Shell is no longer the employer of choice for young highly-skilled engineering students. Rather than working for a company that still concentrates on fossil fuels the students are increasingly turning to sustainable companies, the Financieele Dagblad said on Tuesday.
The paper bases its claim on interviews with students and head hunters.
‘We are seeing that companies like Shell are having problems recruiting. Many graduates from Delft University no longer want to commit to this sort of company because they wouldn’t be contributing to a cleaner, more sustainable world,’ director of head hunters Page Group Nederland Joost Fortuin told the paper.
A poll among engineering students by research bureau Universum shows that Shell has fallen from third to seventh place on the list of popular employers over two years. Number one is the ‘green’ car manufacturer Tesla.
‘We have to be oil and gas free by 2050 but I wonder if Shell realises what this entails,’ engineering graduate Michiel Bots told the paper. ‘The company is slowing down the transition process instead of promoting it and that makes it a less interesting employer for me.’ Bots, who graduated with honours, is now a trainee at the Dutch Association for Sustainable Energy.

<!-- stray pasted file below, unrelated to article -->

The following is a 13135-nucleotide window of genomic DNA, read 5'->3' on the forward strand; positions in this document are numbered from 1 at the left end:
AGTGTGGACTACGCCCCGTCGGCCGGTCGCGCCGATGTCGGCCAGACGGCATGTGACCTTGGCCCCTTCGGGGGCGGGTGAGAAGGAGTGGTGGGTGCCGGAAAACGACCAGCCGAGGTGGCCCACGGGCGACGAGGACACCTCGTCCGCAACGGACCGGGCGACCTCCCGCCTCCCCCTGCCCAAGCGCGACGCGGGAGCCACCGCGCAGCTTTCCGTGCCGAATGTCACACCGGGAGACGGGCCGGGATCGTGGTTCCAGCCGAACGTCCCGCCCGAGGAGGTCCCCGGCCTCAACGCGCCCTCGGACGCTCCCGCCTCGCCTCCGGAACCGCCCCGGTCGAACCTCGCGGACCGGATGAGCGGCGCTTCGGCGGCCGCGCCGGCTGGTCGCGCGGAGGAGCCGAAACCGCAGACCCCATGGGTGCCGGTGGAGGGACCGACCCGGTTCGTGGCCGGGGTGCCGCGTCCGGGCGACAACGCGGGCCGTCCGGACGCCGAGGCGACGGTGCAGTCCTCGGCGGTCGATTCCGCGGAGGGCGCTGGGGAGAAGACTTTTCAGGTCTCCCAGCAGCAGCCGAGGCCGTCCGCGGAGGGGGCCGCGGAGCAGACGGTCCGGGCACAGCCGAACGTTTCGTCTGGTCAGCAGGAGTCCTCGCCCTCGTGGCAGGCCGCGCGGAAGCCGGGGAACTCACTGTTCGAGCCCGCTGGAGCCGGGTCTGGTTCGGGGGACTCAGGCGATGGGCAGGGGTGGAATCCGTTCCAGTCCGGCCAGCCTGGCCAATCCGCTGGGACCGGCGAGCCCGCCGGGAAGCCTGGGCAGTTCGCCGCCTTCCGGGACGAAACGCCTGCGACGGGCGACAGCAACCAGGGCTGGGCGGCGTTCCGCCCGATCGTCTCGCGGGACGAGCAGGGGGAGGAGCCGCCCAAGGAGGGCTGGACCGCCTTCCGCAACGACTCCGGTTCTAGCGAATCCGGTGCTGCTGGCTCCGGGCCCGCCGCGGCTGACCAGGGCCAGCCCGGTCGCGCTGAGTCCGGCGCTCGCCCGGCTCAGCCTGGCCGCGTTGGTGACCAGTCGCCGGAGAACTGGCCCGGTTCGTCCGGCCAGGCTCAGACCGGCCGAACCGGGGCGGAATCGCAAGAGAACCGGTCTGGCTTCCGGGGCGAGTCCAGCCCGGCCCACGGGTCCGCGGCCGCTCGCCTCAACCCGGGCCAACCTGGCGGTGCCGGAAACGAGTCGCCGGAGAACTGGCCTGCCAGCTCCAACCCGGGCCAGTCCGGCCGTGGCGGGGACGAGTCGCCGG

Fortuin says engineering graduates are scarce as it is and Shell is struggling to recruit. Although Shell is expecting students will come back to Shell once they become familiar with ‘ambitions, innovations and work culture’ Fortuin thinks the change is structural. ‘Shell no longer interview candidates for the job, the candidates are interviewing Shell,’ he told the paper.
Efforts by Shell to convince young engineers that the company is serious about transition don’t convince Bots. ‘We grew up with the climate problem. Perhaps the older generation is still getting used to it,’ he told FD.
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